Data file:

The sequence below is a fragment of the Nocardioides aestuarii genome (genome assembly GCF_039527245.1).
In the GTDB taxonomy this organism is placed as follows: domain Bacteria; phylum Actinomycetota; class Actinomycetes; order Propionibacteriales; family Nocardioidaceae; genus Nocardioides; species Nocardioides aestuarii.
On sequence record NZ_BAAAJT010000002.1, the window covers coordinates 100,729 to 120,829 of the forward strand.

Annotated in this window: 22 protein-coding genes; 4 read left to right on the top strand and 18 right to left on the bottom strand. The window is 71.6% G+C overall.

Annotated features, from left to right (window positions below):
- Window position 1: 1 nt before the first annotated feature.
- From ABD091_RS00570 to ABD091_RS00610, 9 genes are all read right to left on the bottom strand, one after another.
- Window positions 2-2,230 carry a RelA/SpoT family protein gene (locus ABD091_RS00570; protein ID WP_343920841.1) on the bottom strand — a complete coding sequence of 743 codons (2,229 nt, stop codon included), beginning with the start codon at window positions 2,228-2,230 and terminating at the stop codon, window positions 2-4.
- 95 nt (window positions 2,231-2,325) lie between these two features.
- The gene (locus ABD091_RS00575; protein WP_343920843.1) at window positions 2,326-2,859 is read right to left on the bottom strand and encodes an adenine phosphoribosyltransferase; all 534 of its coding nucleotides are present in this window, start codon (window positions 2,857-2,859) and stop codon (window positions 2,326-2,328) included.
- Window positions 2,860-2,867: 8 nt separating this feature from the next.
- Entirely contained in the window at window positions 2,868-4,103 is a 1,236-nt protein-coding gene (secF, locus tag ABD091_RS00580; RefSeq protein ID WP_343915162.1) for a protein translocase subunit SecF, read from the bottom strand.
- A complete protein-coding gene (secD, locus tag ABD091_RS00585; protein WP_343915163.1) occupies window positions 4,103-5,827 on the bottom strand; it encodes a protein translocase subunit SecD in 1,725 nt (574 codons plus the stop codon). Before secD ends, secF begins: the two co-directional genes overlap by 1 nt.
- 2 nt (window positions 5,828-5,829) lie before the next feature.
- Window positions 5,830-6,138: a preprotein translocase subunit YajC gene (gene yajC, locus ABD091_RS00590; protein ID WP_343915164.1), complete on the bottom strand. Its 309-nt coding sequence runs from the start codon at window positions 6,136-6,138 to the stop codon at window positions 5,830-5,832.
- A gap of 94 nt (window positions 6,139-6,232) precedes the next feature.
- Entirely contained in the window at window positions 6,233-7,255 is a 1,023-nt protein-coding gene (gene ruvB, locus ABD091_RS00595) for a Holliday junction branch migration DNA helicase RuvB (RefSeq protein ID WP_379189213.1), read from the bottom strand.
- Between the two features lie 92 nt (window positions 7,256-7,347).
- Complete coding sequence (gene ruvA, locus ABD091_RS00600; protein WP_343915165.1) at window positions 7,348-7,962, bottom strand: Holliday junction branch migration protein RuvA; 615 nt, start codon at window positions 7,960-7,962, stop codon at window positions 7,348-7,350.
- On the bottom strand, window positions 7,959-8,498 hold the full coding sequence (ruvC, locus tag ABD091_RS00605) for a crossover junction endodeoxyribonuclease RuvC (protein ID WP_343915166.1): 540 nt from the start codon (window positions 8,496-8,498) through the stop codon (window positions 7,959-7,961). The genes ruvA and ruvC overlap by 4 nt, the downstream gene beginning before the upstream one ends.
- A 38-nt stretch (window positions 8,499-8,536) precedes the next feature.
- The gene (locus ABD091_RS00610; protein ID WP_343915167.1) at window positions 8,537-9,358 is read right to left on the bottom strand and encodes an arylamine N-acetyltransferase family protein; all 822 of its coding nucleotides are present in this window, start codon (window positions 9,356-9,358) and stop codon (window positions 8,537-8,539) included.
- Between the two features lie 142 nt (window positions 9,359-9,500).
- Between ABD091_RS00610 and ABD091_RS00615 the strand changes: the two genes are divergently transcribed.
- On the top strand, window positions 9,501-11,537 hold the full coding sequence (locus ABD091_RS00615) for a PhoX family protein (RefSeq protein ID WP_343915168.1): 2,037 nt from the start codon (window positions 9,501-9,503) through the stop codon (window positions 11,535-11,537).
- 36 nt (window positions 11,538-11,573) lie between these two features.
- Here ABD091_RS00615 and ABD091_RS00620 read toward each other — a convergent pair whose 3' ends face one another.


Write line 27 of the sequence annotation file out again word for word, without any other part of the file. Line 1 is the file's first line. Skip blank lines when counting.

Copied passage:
- Here ABD091_RS00615 and ABD091_RS00620 read toward each other — a convergent pair whose 3' ends face one another.